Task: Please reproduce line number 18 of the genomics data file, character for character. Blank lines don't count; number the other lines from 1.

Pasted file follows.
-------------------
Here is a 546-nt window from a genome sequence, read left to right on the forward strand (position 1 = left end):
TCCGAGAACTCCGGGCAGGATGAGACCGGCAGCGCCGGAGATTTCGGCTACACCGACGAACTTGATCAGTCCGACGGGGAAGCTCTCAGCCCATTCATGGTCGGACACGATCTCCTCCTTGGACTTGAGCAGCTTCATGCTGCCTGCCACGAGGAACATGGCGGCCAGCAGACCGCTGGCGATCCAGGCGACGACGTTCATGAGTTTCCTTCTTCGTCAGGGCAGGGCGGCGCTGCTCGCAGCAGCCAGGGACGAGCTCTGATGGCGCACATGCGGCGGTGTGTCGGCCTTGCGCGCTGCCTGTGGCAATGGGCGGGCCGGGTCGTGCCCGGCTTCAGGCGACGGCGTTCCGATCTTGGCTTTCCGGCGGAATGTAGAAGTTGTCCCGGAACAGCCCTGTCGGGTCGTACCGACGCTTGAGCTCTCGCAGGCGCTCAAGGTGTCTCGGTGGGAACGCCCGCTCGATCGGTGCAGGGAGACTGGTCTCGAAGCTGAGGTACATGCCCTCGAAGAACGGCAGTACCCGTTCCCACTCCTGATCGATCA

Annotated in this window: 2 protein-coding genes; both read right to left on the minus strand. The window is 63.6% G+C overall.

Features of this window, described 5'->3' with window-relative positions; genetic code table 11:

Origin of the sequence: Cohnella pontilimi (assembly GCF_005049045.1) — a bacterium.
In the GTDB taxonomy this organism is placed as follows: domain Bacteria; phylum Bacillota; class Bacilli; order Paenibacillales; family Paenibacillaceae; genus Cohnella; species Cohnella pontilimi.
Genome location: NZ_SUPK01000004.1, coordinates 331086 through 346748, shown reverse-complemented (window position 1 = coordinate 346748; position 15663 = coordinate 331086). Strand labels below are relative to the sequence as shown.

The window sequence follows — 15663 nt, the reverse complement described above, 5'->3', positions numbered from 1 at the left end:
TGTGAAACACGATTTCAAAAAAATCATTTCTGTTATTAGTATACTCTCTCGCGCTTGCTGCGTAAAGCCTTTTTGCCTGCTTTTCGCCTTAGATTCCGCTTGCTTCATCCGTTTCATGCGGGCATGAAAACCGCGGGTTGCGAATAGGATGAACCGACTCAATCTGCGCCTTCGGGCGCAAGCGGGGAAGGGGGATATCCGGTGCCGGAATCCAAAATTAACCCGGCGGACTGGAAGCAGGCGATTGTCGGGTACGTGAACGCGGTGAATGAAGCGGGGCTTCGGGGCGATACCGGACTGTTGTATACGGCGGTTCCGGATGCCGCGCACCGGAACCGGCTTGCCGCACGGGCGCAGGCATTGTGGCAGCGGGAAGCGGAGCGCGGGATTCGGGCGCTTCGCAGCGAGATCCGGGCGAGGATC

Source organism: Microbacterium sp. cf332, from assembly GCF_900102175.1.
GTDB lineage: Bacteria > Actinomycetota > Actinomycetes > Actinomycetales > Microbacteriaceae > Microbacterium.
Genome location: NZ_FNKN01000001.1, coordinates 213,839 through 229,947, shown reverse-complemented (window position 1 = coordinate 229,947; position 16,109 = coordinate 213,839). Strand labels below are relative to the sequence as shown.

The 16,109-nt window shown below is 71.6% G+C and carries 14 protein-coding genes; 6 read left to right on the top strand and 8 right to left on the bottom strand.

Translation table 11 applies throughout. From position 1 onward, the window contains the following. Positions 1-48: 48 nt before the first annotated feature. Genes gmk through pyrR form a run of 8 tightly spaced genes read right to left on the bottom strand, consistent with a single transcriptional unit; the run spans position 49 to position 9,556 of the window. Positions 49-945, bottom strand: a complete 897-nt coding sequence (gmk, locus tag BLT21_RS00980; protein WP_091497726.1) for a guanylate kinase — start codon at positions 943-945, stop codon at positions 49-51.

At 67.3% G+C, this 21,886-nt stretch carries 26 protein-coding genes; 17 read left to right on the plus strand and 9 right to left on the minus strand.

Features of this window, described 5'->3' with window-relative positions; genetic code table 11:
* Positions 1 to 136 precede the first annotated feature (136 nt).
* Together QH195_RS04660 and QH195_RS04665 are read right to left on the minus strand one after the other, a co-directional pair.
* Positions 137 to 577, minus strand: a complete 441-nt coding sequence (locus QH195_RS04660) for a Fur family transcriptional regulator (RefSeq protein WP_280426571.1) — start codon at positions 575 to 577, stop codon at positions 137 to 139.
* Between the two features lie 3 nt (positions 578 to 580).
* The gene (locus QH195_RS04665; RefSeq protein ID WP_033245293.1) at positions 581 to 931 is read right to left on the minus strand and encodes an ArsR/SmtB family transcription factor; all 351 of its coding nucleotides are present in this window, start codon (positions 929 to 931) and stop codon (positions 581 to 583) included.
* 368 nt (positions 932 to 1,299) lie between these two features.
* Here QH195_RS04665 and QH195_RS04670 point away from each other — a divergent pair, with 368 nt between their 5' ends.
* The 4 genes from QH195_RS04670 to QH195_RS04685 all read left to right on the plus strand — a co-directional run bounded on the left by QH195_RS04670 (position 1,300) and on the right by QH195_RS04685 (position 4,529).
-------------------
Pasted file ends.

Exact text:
* Together QH195_RS04660 and QH195_RS04665 are read right to left on the minus strand one after the other, a co-directional pair.